We all know that when war ends, the journey isn’t over for those who fight it. The Odyssey, written over 2,500 years ago, portrays the numerous hardships veterans have to contend with after leaving the battlefield, and the pitfalls of not taking one’s post-war psychological tasks seriously. When the last suicide attack killed thirteen American servicemembers at the Kabul airport, many veterans awoke to the reality that even though the war is at its end, it will live on in us for many long, painful years to come. Though the bomb’s deafening blast was among the final sounds of the twenty year long “Global War on Terrorism,” the sounds of battle will continue to come back in nightmares and flashbacks. The war may be over for America, but it will live on in the inner lives of many veterans.
Within 24 hours of last week’s attack, I conducted three psychotherapy sessions with fellow combat veterans--all of whom were touched by the events in Afghanistan in unique ways. One was haunted by memories of being among the first on scene after a suicide bomber hit a market in Iraq, killing over 200 people. Another was reminded of the pain of having to leave the combat zone before he felt his mission was done--of not wanting to leave behind his comrades. A third wrestled with an inner conflict, stating, “This makes me want to grab my .308 and go stack bodies… [he paused] but another part of me knows how hard I’ve worked to get back my sense of humanity. And I really don’t know if trying to kill more people is gonna fix this.” That weekend I sat in a group therapy session hosted by The Battle Within with nine Afghanistan veterans. Over and over again, these warriors repeated the words, “I don’t know,” as they attempted to process how they felt and what they were thinking about the horror show unfolding in Afghanistan. Some wept, some vented their frustration, others wrestled with “not knowing” what to think or do. One thing they all agreed on was how frustrating it was to see their fellow Americans bicker and fight about the political and strategic aspects of the withdrawal, considering most seemed not to care much about Afghanistan these past 20 years.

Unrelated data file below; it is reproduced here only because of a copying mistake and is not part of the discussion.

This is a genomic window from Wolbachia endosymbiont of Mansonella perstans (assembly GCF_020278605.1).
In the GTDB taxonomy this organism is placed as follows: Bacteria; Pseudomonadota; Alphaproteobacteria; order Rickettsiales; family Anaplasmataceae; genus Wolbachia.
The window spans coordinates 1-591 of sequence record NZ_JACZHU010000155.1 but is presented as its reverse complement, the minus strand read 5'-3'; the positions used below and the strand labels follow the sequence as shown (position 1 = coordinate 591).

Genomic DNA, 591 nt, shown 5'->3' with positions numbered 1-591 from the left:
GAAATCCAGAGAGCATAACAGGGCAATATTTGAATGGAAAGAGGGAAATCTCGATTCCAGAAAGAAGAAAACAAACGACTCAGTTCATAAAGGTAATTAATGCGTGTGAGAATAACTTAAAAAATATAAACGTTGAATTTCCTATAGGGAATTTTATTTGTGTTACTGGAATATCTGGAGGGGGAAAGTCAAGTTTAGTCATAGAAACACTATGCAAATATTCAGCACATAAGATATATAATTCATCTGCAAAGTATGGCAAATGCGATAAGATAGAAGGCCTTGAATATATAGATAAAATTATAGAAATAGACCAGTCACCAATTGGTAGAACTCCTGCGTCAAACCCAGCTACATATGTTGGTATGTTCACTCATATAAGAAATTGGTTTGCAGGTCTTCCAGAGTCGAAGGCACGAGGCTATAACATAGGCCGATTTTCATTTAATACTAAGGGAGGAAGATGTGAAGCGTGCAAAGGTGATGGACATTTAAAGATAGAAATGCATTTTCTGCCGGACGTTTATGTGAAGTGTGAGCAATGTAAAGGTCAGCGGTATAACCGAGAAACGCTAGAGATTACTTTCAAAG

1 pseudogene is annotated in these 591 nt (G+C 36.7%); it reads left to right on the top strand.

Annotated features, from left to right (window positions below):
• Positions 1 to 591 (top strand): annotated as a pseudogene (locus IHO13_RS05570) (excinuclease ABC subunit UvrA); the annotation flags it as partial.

Outside my therapeutic work with my fellow veterans, I’ve witnessed the same sort of hard-to-tolerate behaviors from average citizens. It’s been hard to watch some folks go on with their lives pretending as if nothing is happening, while others “shoulda, woulda, coulda” this thing to death. But, as a psychotherapist, I feel the need to draw awareness to the reality of what I’m seeing, which is a nation immersed in various stages of grief. Those stages are denial, anger, bargaining, depression, and acceptance.